Animal lovers fighting to end the horrors of puppy farming were celebrating yesterday as the Government said it could back our Lucy’s Law campaign.
Lucy’s Law is demanding a ban on the sale of puppies by pet shops and other third party commercial dealers, a trade fed by cruel puppy farms in the UK and abroad.
George Eustice, minister at the Department for Environment, Food and Rural Affairs, gave a huge hint that Lucy’s Law could become a reality, saying: “The Government considers there is merit in exploring this further”.
He added that a final decision would be made after it has looked at the responses to the public consultation that closed on May 2.
In a dramatic day for the campaign, Lucy’s Law supporters including the Mirror handed the petition which has incredibly topped 143,000 signatures to Ten Downing Street.
Campaign founder and award-winning vet Marc Abraham, standing outside Number Ten, said: “It’s amazing how far we’ve come with no resources, just compassion and empathy and making dogs the priority
“I’m incredibly proud of my team and everyone for signing and sharing the petition, change is long overdue and you are all making it happen.”
The campaign is named after Lucy, a Cavalier King Charlies Spaniel saved from a rescue centre. Lucy was taken in by Lisa Garner and died in 2016.
“It’s very emotional today because it’s a day to remember Lucy and all she went through and but we’re so close to change, it’s that final push,” said Lisa, who now cares for another rescue dog, Plum Pudding.
“Dogs lives are literally hanging in the balance, all the other Lucy’s out there still need to be saved.
“I never thought it would come as far as it has and it’s all stemmed form one little dog called Lucy who I saw on a rescue centre website looking so tiny and vulnerable.”
Also handing over the petition was Beverley Cuddy, editor of Dogs Today magazine.
“I’ve been writing about the third party sales of puppies for 28 years and this is the best shot we’ve ever had of ending it,” she said.
“This is our big chance today to put right something that’s been wrong for decades.”
Another stalwart campaigner in Downing Street was Linda Goodman of CARIAD – Welsh for “beloved” and standing for Care and Respect Includes All Dogs.
“I’m incredibly hopeful,” she said.
“Sometimes it’s been like banging your head against a brick wall but now it feels like there’s a door in the wall.”
The astonishing success of the petition triggered a debate in Parliament, led by Scottish Nationalist Martyn Day, who told how an estimated 80,000 puppies are sold through third party dealers each year in the UK.
“The sale of puppies through commercial third party dealers both sustains and is dependent upon the existence of puppy farms, where puppies are bred for maximum profit and minimal regard for animal welfare,” he said.
He called the Lucy’s Law e-petition “probably the most popular dog welfare petition the Government has seen in all time, I would extend my congratulations to all involved.”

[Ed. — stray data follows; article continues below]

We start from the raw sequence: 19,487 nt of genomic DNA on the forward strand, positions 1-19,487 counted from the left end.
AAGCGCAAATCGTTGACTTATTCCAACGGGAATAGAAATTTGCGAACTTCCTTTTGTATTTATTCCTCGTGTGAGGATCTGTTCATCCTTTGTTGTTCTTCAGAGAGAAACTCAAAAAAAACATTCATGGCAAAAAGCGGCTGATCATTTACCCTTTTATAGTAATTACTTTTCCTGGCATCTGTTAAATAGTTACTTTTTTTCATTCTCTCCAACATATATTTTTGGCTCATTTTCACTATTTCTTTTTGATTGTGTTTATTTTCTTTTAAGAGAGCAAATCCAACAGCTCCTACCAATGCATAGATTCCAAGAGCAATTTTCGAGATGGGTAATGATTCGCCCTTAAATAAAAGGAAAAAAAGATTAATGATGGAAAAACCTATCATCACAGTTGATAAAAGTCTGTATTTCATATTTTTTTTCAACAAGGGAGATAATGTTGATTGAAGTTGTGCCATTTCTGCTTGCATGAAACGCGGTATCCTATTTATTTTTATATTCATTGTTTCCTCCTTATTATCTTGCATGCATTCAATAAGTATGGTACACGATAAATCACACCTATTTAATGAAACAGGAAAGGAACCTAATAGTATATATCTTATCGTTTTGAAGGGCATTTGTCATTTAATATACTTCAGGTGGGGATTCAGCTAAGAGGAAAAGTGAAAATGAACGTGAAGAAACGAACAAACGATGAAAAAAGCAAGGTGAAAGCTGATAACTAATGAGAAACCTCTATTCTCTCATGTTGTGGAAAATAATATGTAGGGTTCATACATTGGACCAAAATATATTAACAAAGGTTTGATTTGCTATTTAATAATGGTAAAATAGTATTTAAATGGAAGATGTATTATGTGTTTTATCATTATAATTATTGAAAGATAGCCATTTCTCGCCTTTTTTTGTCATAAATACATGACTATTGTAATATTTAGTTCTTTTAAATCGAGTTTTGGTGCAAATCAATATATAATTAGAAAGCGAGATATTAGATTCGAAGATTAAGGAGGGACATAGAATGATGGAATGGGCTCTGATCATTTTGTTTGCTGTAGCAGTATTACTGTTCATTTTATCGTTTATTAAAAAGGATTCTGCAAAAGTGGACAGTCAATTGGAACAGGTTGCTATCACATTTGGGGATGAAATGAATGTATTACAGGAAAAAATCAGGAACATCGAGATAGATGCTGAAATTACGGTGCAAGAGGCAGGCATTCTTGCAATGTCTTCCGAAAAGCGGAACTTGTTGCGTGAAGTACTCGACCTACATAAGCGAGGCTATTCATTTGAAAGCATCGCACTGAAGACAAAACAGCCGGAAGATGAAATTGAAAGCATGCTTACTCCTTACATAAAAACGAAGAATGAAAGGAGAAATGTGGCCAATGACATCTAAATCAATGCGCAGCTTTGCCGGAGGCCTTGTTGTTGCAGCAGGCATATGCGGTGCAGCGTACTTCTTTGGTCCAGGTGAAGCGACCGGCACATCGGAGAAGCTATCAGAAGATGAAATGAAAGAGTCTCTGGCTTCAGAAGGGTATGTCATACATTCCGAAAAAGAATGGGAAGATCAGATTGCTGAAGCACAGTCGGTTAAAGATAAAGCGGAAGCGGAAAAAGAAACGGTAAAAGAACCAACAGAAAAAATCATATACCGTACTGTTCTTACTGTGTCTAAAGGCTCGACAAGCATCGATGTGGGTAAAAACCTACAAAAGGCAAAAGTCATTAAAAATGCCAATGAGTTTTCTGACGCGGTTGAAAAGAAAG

Caroline Lucas for the Greens added: “One of the reasons this policy is so popular is that not only does it make good sense from an animal protection point of view, it’s much easier to enforce that the current situation.”
Lucy’s Law has cross-party support, with Labour’s Ann Clwyd telling MPs: “While we carry on talking, debating and procrastinating, dogs are suffering every minute of the day.
“How much longer must they wait for us to end this barbaric third party puppy dealing?
“I support Lucy’s Law and if you really care, you will too.”
Conservative Andrea Jenkyns said: “The public remain naïve to the horrors of the puppy farming trade, this is why legislation is necessary, not just to protect the puppies but their mothers too, and also the public from facilitating this abhorrent trade.”
Lisa Cameron, SNP, told how Lucy was exploited to within an inch of her life as “a breeding slave” before being rescued and becoming the mascot for all commercial breeding dogs.
“The voices against Lucy’s Law have now gone and paled into insignificance, we are speaking with one voice today, there is universal support for Lucy’s Law.
“For those organisations who say ‘we’d like a ban but not now,’ I say, why not now?
“If we wait a minute longer, more dogs like Lucy suffer absolutely appalling consequences."
She said arguments against Lucy’s Law “have been found to be dead in the water” and told how a recent survey of readers of Dogs Today magazine showed 96% in favour of a ban on third party sales.
Lucy’s Law also has the attraction of hitting foreign as well as UK puppy farmers.
“Would Lucy’s Law prohibit ghastly Eastern European puppy trafficking? Yes, we believe it would," she said.
“Vans loads of sickly puppy farm pups are currently arriving and can only legally be sold if the seller holds a pet shop licence.
“Lucy’s Law would remove the legal reason for importing all these poor puppies so these vans could be turned back. Production in these despicable puppy farms would drastically reduce if the UK stopped being such a lucrative market for immoral traders."
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